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Computers have their own quality of space. The depth seems infinite. Layer upon layer can be created so that, when viewed through one layer to another, only the merest trace of a mark might be seen. Or something might be glimpsed through or round a line wandering across the foreground, which meanwhile, is slipping out of the picture plane. The spaces between are as physical as the forms. It's bringing that play between space and image into the real world, shaping its transparency, laying layer on layer, making the transparency in the image, a positive element, that my work is about.

I am convinced that digital technology, used as a creative tool, has to take a step away from copying tools artists already use. The computer must find its own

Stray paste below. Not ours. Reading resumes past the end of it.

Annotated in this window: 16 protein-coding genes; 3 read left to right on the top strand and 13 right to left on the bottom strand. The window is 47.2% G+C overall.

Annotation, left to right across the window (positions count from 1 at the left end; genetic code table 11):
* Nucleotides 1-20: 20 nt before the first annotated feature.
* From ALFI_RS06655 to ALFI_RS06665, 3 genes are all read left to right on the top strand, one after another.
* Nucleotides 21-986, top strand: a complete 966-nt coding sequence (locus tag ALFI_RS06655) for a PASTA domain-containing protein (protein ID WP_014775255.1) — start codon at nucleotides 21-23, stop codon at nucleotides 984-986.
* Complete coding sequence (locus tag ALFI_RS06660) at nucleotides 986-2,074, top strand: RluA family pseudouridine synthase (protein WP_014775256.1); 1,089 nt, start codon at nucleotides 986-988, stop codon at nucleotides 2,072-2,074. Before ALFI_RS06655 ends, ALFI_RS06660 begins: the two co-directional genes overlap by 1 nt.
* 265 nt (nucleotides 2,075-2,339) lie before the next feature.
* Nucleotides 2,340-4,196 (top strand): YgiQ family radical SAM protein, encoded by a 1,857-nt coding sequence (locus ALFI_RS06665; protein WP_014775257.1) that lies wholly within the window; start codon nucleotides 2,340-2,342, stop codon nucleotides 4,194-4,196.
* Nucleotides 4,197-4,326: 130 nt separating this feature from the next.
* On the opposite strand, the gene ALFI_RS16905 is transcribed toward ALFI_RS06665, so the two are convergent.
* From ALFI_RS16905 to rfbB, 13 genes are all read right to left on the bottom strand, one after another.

language that speaks of its own qualities, rather than imitate those of the past. 
Using digital technology to produce
images that look like drawings or paintings is just reinventing the wheel.

Yellow River
205cm X 187cm   
Pigment held in transparent polymer layers  -  On canvas

Hidden Spider
123cm X 115cm
Pigment held in transparent polymer layers  -  On canvas

Close-up of Yellow River

By using the pigment alone and building the picture in physical layers, I remove the infinite reworking and undoing usually associated with computer images and reintroduce the tension between control and accident.
I endeavour to subvert the flawlessness of the computer image, while returning the quality of translucency to the colour.

Close-up of Hidden Spider